Shaving: A Lost Art?

by Michael on July 21, 2009 · 0 comments

While I’m not sure that putting a razor to the man-bits is such a smart idea, there’s a lot to be said for good facial grooming. And some of us are lucky: in a pinch I can grab one of the free disposable face-rippers at the gym, quickly slap some Barbisol on my mug and come away with a serviceable shave and just a little bit of blood.

Shaving Tips for All Faces

This technique approved by the Dairy Board.

It was either this picture or something from Reservoir Dogs. You're welcome.

Many of us aren’t so blessed: our faces are either like leather studded with blade-dulling porcupine quills, or so sensitive that we break out if the water’s too hard. Razor burn, ingrown hairs, acne…there can be some pretty awful consequences for mistreating your face. Fortunately there are some techniques that can help you out:

  • Take the extra couple of minutes to really soften your beard by washing the area well with hot water. Ever see a barber give a shave in the movies? That steamy moist towel on the face isn’t just an anachronism – it works.
  • Ditto with the lather: working it into your beard helps prep your face, whiskers and follicles. Although you can do this with your fingertips and a circular motion, an old-school brush and shaving soap can take it to another level.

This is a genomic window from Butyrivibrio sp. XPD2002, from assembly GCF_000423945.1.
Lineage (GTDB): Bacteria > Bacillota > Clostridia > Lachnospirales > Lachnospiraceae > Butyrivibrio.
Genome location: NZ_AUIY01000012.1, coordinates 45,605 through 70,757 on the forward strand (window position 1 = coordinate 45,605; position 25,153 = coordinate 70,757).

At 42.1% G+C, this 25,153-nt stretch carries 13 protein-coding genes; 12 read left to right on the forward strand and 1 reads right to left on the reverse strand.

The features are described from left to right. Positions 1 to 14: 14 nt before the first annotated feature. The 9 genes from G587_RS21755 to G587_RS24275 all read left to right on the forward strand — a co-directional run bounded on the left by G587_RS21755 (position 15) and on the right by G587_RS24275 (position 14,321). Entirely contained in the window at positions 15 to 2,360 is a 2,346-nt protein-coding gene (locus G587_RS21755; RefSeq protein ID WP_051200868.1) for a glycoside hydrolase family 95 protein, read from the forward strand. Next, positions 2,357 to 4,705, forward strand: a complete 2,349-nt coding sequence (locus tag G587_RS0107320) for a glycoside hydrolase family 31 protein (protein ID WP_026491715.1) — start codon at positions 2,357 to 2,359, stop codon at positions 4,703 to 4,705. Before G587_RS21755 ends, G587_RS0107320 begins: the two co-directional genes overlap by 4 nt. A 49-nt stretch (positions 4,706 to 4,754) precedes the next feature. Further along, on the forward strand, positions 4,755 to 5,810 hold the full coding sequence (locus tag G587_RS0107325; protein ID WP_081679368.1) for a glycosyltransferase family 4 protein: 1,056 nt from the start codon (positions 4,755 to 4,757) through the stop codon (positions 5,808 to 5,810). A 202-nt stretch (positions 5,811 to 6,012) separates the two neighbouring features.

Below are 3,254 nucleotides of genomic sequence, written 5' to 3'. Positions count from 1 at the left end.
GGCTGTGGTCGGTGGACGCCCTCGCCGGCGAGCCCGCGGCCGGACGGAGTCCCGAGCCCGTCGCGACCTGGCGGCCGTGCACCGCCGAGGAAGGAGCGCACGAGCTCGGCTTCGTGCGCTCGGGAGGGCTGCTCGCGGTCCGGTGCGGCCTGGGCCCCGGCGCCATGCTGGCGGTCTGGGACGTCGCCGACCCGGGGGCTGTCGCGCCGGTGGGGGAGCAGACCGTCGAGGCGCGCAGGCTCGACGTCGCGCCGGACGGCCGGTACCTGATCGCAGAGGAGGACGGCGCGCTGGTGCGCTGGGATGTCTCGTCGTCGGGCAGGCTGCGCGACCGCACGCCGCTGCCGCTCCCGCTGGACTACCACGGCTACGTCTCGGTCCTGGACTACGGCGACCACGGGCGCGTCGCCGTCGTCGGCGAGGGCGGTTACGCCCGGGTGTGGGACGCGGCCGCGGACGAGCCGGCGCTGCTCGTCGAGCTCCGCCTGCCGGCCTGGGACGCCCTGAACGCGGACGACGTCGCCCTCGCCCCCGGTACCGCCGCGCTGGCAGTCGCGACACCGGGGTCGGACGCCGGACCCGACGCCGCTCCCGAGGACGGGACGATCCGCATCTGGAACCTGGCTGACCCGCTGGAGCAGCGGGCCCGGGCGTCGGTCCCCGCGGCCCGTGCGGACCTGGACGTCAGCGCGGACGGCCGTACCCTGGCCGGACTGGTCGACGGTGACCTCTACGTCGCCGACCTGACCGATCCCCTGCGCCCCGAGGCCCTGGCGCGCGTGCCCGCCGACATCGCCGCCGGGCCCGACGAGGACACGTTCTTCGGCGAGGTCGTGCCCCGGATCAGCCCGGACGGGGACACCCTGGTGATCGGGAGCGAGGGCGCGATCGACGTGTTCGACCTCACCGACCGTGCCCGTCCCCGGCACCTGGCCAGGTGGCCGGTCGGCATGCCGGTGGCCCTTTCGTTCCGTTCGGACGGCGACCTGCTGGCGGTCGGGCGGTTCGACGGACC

• Keep the blade clean, take fewer strokes, don’t press down (let the blade do the work) and go with the grain.
  • Try a safety razor. More on this below.
  • Pay attention to your post-shave routine: a cold-water rinse to close the pores, then apply an after-shave balm (not traditional, alcohol-based “after-shave,” which dries out skin) or anti-bump cream.

The excellent Art of Manliness expands on these tips and more in their article “How To Prevent Razor Burn.”

Ditch the Cartridge

A companion article, “How To Shave Like Your Grandpa,” expands on the joys of the safety razor. If you’re tired of being soaked $10-20 or more per month for cartridge blades (my father gets literally three shaves from a Mach 3 cartridge), seeing safety razor blades for as little as 10 cents apiece is sure to seem like a financial no-brainer. The article “Shave Like Your Grandpa Did” (sounds like a trend) covers the cost savings and links to one of a series of YouTube how-to videos from a “wet shave” enthusiast.

Of course, it takes a little time and practice to get the best shave using the traditional tools, but if you’ve got the desire to learn you can end up with both a smoother, softer face and closer shave.

Personally, between my easy-to-shave skin and already jam-packed regimen, I’ll probably be sticking with cartridges for the time being, especially now that I know this trick to make razor blades last longer. However, I take care to baby my face both before and after. By the time I’ve applied my post-shave SPF moisturizer, my face is invigorated and my constitution is ready for the day (or the afternoon – hey, I work at home).

Then, every so often, when I don’t have any events scheduled that require full grooming, I give my face a few days’ break from shaving. This not only helps the skin to relax and fully heal, it lets the natural oils in my beard do their work, making my face even smoother and softer down the road.

Shaving is one task that a lot of us would rather do without – but if you’ve got to do it, it makes sense to do it right.

[The Art of Manliness]

[Painless Frugality]

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